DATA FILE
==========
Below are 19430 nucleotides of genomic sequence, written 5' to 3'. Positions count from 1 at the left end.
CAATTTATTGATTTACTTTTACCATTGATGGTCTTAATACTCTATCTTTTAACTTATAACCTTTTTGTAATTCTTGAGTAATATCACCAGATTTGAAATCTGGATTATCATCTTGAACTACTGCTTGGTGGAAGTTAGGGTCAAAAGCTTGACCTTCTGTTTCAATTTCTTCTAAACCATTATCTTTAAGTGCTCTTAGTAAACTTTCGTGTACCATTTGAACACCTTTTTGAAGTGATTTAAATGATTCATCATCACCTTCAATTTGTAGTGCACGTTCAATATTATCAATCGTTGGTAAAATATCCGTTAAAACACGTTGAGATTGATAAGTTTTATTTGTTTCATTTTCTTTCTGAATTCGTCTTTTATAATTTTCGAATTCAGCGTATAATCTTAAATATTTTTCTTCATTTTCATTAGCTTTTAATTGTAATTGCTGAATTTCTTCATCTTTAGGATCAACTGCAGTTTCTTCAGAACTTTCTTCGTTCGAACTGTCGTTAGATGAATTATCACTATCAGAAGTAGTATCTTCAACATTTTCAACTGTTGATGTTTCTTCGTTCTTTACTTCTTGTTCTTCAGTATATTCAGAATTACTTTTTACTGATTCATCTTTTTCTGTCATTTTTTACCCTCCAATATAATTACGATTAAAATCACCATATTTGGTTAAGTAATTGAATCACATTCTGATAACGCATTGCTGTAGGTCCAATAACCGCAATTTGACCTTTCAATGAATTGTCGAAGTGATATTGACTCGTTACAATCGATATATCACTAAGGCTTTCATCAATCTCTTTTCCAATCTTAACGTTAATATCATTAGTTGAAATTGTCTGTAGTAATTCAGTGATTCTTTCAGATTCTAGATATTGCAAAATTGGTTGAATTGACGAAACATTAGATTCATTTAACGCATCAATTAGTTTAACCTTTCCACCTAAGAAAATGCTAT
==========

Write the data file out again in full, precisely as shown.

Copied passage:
Below are 19430 nucleotides of genomic sequence, written 5' to 3'. Positions count from 1 at the left end.
CAATTTATTGATTTACTTTTACCATTGATGGTCTTAATACTCTATCTTTTAACTTATAACCTTTTTGTAATTCTTGAGTAATATCACCAGATTTGAAATCTGGATTATCATCTTGAACTACTGCTTGGTGGAAGTTAGGGTCAAAAGCTTGACCTTCTGTTTCAATTTCTTCTAAACCATTATCTTTAAGTGCTCTTAGTAAACTTTCGTGTACCATTTGAACACCTTTTTGAAGTGATTTAAATGATTCATCATCACCTTCAATTTGTAGTGCACGTTCAATATTATCAATCGTTGGTAAAATATCCGTTAAAACACGTTGAGATTGATAAGTTTTATTTGTTTCATTTTCTTTCTGAATTCGTCTTTTATAATTTTCGAATTCAGCGTATAATCTTAAATATTTTTCTTCATTTTCATTAGCTTTTAATTGTAATTGCTGAATTTCTTCATCTTTAGGATCAACTGCAGTTTCTTCAGAACTTTCTTCGTTCGAACTGTCGTTAGATGAATTATCACTATCAGAAGTAGTATCTTCAACATTTTCAACTGTTGATGTTTCTTCGTTCTTTACTTCTTGTTCTTCAGTATATTCAGAATTACTTTTTACTGATTCATCTTTTTCTGTCATTTTTTACCCTCCAATATAATTACGATTAAAATCACCATATTTGGTTAAGTAATTGAATCACATTCTGATAACGCATTGCTGTAGGTCCAATAACCGCAATTTGACCTTTCAATGAATTGTCGAAGTGATATTGACTCGTTACAATCGATATATCACTAAGGCTTTCATCAATCTCTTTTCCAATCTTAACGTTAATATCATTAGTTGAAATTGTCTGTAGTAATTCAGTGATTCTTTCAGATTCTAGATATTGCAAAATTGGTTGAATTGACGAAACATTAGATTCATTTAACGCATCAATTAGTTTAACCTTTCCACCTAAGAAAATGCTAT